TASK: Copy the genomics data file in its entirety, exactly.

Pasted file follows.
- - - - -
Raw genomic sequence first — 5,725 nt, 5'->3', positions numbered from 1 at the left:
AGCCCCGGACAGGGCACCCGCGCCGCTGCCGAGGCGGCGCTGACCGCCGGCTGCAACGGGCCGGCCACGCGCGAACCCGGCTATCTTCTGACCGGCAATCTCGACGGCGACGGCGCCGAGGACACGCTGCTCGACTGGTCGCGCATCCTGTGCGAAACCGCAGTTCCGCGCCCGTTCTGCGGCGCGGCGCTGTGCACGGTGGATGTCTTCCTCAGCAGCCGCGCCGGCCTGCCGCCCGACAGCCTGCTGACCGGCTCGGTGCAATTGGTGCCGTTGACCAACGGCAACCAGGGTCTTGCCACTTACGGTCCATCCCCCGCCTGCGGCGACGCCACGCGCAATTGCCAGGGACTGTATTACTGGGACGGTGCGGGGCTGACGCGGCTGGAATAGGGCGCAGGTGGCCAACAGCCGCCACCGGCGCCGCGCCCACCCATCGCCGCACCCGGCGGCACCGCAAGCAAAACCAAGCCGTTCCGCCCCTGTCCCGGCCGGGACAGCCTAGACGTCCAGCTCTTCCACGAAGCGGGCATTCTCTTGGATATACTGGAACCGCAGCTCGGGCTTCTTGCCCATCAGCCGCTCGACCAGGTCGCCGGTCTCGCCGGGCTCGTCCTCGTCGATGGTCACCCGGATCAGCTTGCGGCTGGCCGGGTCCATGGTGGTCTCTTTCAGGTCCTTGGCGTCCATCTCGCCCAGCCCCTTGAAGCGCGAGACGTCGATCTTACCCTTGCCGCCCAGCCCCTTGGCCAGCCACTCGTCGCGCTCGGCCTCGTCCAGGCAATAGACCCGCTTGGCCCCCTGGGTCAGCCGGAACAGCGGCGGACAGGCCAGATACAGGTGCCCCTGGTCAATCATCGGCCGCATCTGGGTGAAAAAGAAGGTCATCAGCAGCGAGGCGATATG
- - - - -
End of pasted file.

Raw genomic sequence first — 5,725 nt, 5'->3', positions numbered from 1 at the left:
AGCCCCGGACAGGGCACCCGCGCCGCTGCCGAGGCGGCGCTGACCGCCGGCTGCAACGGGCCGGCCACGCGCGAACCCGGCTATCTTCTGACCGGCAATCTCGACGGCGACGGCGCCGAGGACACGCTGCTCGACTGGTCGCGCATCCTGTGCGAAACCGCAGTTCCGCGCCCGTTCTGCGGCGCGGCGCTGTGCACGGTGGATGTCTTCCTCAGCAGCCGCGCCGGCCTGCCGCCCGACAGCCTGCTGACCGGCTCGGTGCAATTGGTGCCGTTGACCAACGGCAACCAGGGTCTTGCCACTTACGGTCCATCCCCCGCCTGCGGCGACGCCACGCGCAATTGCCAGGGACTGTATTACTGGGACGGTGCGGGGCTGACGCGGCTGGAATAGGGCGCAGGTGGCCAACAGCCGCCACCGGCGCCGCGCCCACCCATCGCCGCACCCGGCGGCACCGCAAGCAAAACCAAGCCGTTCCGCCCCTGTCCCGGCCGGGACAGCCTAGACGTCCAGCTCTTCCACGAAGCGGGCATTCTCTTGGATATACTGGAACCGCAGCTCGGGCTTCTTGCCCATCAGCCGCTCGACCAGGTCGCCGGTCTCGCCGGGCTCGTCCTCGTCGATGGTCACCCGGATCAGCTTGCGGCTGGCCGGGTCCATGGTGGTCTCTTTCAGGTCCTTGGCGTCCATCTCGCCCAGCCCCTTGAAGCGCGAGACGTCGATCTTACCCTTGCCGCCCAGCCCCTTGGCCAGCCACTCGTCGCGCTCGGCCTCGTCCAGGCAATAGACCCGCTTGGCCCCCTGGGTCAGCCGGAACAGCGGCGGACAGGCCAGATACAGGTGCCCCTGGTCAATCATCGGCCGCATCTGGGTGAAAAAGAAGGTCATCAGCAGCGAGGCGATATG